S.R. 248 will remain under construction until this fall
A shoulder bus lane and a traffic light at Richardson Flat Road are also included in project
Orange barrels are lining Kearns Boulevard, a sight that will persist in some form until early September, at least, as part of a repavement project that will include a traffic light at Richardson Flat Road and a future element of Park City’s planned bus rapid transit system.
The construction work began Tuesday and is set to move eastward to Comstock Drive and U.S. 40, according to the Utah Department of Transportation.
Brian Allen, who is managing the $2.9 million project for UDOT, said the agency will maintain at least one travel lane in each direction for the duration of the project.
The project includes repaving the length of S.R. 248 from S.R. 224 to U.S. 40. That milling and overlaying will only take a few nights, Allen said, and will likely be completed in August.
The initial work started at the intersection of S.R. 248 and S.R. 224 with crews replacing what are known as “curb cuts,” areas where sidewalks contact a street or driveway.
Allen said the pedestrian ramps will be made to conform to federal standards with ramps that are less steep and textured areas for those who are visually impaired.
After the paving portion of the project is complete, UDOT is planning to install a traffic light at the intersection of Richardson Flat Road and S.R. 248, Allen said. He added that the light should be installed before winter.
The overall project is set to be completed the first week of September, according to a UDOT spokesperson.
A substantial part of the project is widening a 700-foot section of S.R. 248 as it curves near the intersection with Richardson Flat Road.
The widening will extend the road outward toward Silver Creek — not toward PC Hill — and will accommodate a shoulder-running bus lane officials plan to incorporate on the opposite, inbound side of the road.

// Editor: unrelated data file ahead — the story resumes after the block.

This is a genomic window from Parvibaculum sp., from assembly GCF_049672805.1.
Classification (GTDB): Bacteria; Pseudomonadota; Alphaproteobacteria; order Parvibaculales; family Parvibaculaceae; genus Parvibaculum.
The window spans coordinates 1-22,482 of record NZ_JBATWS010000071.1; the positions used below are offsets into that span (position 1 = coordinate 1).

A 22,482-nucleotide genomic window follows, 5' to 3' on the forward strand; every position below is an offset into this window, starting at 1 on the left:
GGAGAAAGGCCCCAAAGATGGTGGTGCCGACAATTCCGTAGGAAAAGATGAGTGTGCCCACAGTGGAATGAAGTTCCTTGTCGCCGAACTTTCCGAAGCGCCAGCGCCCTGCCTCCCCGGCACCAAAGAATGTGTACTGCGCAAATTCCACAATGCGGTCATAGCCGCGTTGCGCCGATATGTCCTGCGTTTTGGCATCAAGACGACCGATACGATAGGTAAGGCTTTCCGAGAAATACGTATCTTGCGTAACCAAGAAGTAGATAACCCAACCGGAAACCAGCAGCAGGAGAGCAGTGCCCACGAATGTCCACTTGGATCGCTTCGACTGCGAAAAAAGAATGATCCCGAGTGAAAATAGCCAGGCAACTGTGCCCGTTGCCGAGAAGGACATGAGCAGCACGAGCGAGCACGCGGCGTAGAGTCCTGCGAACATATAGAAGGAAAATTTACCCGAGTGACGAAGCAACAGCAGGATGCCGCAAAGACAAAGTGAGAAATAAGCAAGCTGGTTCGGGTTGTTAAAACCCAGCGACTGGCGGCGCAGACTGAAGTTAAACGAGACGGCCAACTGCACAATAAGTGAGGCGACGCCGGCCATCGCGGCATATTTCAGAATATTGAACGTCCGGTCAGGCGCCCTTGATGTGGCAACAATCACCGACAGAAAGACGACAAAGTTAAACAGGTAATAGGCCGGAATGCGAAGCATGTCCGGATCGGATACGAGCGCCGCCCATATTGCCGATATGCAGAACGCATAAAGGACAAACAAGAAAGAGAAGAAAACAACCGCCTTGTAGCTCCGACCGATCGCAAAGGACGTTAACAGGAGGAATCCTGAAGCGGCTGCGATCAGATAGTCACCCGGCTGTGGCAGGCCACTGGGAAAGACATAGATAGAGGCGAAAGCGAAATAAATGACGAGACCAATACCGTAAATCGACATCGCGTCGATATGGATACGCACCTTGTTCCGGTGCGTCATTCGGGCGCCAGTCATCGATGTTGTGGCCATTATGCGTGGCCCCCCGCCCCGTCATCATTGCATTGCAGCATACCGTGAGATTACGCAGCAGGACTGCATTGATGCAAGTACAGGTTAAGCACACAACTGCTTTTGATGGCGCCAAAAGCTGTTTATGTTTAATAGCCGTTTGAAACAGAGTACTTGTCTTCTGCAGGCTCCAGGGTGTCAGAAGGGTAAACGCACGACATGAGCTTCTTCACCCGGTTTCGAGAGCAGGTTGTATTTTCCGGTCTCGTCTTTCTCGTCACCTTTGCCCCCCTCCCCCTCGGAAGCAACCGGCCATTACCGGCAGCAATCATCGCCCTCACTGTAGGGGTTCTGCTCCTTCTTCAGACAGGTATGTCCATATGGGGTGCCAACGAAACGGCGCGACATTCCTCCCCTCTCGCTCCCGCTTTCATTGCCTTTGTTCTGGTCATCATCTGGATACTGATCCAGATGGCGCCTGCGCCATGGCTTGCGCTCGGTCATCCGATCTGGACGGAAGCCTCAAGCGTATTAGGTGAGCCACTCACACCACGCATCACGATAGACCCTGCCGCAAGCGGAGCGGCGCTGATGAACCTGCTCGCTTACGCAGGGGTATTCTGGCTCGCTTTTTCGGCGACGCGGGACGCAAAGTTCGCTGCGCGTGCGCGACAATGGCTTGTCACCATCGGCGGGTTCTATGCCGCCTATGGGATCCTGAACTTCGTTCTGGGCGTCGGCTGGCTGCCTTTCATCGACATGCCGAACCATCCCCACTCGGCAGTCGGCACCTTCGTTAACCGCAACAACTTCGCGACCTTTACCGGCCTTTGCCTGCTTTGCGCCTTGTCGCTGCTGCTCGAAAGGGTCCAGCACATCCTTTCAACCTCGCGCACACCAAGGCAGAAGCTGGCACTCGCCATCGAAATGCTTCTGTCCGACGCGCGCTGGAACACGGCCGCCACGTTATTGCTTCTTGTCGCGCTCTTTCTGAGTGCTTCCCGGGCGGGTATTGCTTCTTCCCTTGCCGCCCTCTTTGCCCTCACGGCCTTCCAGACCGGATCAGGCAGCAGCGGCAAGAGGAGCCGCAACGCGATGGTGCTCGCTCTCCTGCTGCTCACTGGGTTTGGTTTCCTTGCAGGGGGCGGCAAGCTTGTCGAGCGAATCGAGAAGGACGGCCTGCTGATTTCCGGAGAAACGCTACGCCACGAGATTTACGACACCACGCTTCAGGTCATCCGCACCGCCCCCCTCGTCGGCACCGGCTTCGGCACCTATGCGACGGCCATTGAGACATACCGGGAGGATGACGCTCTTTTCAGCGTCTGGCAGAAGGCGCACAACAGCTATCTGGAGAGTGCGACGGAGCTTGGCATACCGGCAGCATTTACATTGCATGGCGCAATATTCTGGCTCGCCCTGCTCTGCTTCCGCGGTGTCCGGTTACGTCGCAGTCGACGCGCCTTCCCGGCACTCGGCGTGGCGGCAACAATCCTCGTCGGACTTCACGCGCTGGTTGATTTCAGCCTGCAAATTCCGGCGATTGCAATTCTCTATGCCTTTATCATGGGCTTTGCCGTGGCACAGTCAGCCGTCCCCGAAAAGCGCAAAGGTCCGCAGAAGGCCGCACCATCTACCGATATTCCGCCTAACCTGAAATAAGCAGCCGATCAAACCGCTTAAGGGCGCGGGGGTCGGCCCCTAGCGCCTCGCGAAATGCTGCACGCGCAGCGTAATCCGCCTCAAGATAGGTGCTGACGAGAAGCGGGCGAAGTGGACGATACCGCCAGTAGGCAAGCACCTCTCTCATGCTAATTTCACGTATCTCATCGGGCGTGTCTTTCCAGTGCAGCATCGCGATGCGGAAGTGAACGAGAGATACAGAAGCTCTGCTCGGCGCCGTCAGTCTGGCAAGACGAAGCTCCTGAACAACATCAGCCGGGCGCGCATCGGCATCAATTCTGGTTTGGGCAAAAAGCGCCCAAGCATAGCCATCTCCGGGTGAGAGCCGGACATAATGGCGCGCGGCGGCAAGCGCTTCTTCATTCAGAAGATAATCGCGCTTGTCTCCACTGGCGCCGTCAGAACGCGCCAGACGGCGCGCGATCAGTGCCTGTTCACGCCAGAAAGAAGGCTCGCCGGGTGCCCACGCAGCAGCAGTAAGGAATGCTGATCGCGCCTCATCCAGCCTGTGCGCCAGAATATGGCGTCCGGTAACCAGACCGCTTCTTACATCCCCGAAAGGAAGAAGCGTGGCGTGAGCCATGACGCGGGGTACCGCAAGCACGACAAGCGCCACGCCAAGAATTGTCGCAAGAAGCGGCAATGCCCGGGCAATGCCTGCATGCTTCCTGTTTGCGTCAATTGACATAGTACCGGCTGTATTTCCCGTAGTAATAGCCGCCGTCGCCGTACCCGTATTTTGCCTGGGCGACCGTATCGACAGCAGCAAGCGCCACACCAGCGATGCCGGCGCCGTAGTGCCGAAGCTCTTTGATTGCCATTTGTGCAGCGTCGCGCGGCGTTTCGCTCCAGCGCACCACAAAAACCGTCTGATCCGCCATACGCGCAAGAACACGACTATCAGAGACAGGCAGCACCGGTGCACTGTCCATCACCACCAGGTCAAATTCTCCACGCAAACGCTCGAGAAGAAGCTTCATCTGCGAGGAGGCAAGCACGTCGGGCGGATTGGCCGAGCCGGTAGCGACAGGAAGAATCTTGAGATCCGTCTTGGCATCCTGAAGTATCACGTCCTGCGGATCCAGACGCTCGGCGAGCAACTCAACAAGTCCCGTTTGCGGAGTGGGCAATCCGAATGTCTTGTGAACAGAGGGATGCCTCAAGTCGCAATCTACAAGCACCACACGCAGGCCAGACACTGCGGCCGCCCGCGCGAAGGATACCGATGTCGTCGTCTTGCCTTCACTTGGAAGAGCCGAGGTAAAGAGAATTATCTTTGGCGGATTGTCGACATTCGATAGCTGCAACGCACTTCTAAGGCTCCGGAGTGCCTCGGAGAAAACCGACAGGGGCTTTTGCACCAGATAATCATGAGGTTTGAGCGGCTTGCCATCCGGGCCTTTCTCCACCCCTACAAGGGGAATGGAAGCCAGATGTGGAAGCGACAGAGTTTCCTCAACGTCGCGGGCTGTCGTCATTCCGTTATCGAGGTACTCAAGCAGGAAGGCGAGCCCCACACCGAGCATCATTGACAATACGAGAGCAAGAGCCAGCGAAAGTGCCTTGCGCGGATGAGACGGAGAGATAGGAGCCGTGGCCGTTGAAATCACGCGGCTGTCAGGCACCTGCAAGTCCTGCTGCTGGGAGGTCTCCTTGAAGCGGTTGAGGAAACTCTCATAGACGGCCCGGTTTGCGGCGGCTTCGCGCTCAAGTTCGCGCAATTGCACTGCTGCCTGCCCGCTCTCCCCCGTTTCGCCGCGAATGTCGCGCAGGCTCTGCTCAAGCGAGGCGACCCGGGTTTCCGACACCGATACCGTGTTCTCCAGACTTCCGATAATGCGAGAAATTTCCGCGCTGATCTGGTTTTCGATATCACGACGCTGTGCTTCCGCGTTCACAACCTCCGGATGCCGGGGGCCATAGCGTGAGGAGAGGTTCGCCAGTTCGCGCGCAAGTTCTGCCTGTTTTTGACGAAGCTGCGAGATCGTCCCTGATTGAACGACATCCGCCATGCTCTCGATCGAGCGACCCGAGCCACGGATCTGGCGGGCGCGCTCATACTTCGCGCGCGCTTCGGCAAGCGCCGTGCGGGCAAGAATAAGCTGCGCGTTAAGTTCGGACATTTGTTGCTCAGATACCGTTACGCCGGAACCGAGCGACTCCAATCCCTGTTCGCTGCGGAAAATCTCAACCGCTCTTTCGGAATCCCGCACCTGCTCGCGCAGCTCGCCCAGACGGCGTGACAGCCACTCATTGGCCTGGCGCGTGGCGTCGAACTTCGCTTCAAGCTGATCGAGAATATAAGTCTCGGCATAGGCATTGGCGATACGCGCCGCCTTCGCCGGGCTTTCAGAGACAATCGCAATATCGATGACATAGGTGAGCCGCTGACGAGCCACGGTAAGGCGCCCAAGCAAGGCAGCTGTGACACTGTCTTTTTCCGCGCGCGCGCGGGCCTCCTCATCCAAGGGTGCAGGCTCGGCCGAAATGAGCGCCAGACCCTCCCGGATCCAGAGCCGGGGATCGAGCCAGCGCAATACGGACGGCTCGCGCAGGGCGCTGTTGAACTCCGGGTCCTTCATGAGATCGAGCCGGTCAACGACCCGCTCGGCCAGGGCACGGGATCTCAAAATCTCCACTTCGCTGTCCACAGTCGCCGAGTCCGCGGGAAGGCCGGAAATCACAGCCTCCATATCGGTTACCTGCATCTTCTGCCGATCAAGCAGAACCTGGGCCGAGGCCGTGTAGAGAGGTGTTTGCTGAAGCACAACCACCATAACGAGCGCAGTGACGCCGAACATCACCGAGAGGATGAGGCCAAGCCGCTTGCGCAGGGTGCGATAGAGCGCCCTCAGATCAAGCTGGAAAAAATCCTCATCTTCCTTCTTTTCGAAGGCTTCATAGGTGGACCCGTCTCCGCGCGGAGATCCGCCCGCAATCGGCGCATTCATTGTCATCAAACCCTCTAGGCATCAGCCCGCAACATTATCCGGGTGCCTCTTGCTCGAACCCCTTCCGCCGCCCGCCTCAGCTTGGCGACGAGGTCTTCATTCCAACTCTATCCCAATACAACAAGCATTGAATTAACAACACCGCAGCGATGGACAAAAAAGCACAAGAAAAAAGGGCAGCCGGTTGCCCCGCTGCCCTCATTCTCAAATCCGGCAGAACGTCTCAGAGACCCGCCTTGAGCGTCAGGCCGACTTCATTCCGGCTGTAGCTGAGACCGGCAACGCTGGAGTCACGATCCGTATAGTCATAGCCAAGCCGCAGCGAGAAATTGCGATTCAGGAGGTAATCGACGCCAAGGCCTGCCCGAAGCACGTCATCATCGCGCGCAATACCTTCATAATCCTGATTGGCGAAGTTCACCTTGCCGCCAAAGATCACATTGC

That bus lane could be a future component of a bus rapid transit system, which officials hope can be a long-term solution for the area’s traffic problems.
That system remains years away and involves costly infrastructure investment. In the meantime, the lane could be used to run buses from a proposed park-and-ride lot at Quinn’s Junction, according to Alex Roy, a Park City senior transportation planner.
Park City Engineer John Robertson said that the city hopes to begin construction on that park-and-ride lot this spring.
On peak traffic days, when there are special events or on busy ski days, officials could run a bus from the park-and-ride into town and move past traffic until Comstock Drive, where it would integrate back into the one lane heading into town.
“That’s the idea,” he said. “On those kinds of days, when it’s backed up, move back over into the dedicated bus lane, bypass all that traffic that’s generally stopped in those areas.”
Roy said a decision about how to use the bus lane hasn’t been made yet, but that officials are embarking on a short-range transit plan which includes considering expanding service to Quinn’s Junction.
A UDOT spokesperson said that a traffic light planned a few miles down S.R. 248 at the intersection of Browns Canyon Road is scheduled to be completed by this fall, as well.
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Park City Fire District Chief Paul Hewitt died Friday from injuries sustained in an off-duty accident earlier in the week, the agency announced.